I will get to what I think needs to be done. Sanctions could play a part, but change in consumption habits could play a much bigger part, and that is something we each have some control over.
In their recent “Risky Business” report, WWF and the Royal Society for the Protection of Birds estimate that more than 40% of the UK’s overseas land footprint—nearly 6 million hectares—is in countries that are at high or very high risk of deforestation and of having weak governance and poor labour standards. The more I read about it, the more I see the links between this trade and modern slavery and human rights abuses, with people being displaced from their land, and so on; they are all part and parcel of the same thing.
WWF and the RSPB looked at seven key agricultural commodities imported into the UK: beef and leather, cocoa, palm oil, pulp and paper, rubber, soy, and timber. Of those, beef and leather account for by far the largest proportion of our land footprint overseas, despite the fact that we produce almost 80% of our own beef in the UK and import a lot from Ireland. However, the actual picture is much worse, because we must look at animal feed, too. In the EU, around 90% of soy imports are for livestock feed, so it is not just a case of beef from Argentina or Brazil being bad and British beef being fine, as I often hear people try to argue. Yes, there is a case for pasture-fed livestock—I chair the all-party parliamentary group on agroecology for sustainable food and farming, of which the Pasture-Fed Livestock Association is an active member—but that is not what we are talking about.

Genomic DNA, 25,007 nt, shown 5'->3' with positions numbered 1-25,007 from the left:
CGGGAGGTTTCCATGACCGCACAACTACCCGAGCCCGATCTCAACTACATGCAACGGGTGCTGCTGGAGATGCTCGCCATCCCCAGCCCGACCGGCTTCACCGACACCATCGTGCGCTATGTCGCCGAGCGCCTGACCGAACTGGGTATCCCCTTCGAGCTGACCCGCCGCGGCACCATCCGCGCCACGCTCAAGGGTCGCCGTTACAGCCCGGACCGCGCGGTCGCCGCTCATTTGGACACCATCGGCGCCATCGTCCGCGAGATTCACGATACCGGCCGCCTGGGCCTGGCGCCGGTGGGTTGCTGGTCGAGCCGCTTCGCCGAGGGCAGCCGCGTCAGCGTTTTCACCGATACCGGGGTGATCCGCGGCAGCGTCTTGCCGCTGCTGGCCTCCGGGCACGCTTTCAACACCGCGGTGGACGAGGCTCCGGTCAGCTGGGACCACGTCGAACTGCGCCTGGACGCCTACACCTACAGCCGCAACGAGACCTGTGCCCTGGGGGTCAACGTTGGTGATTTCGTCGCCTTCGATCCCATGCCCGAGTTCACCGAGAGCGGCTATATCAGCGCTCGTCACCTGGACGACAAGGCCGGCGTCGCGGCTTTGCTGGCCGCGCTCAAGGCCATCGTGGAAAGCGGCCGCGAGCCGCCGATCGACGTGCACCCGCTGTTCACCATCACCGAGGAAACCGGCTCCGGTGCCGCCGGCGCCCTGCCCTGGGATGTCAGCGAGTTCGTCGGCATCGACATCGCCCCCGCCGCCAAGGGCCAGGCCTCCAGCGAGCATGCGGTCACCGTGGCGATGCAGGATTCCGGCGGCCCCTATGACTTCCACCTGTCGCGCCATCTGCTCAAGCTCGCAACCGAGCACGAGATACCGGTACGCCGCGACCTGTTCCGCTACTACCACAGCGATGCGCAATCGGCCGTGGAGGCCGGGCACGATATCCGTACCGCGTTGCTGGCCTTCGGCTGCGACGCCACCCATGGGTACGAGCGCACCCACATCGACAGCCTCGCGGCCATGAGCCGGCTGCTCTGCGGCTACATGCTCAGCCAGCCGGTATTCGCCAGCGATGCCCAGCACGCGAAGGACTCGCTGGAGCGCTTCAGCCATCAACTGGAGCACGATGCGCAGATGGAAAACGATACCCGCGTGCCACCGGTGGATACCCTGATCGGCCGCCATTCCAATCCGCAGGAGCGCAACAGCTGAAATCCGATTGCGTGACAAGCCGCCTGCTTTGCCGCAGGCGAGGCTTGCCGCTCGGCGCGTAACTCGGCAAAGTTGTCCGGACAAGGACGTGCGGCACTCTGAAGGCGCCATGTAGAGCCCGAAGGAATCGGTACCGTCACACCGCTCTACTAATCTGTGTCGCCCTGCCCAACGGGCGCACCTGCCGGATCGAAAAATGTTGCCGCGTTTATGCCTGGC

Every year, the UK consumes around 3.3 million tonnes of soy, more than 75% of which is related to meat consumption, either as imported animal feed or as soy embedded in imported meat products. We must also consider the feed for chickens that lay eggs, and the feed for dairy herds, as well as soya bean oil, which is the second most widely used vegetable oil after palm oil. This has happened to me many times, but I remember the former farming Minister, Jim Paice, trying to tell me that that was all down to more people eating veggie burgers. I assure people that is not the case. That figure may have gone up in recent years, but I think it is still well below 5%—but yes, it is all the vegetarians’ and vegans’ fault, as usual.
It is interesting to compare what has happened with soy bean oil and palm oil. We import nearly three times as much soy bean oil as palm oil, yet it is palm oil that has tended to receive the attention of environmentalists, probably because of the orangutans. Some 21% of global palm oil production is now certified, whereas soy certified by the Round Table on Responsible Soy or ProTerra accounts for only about 2% of global production.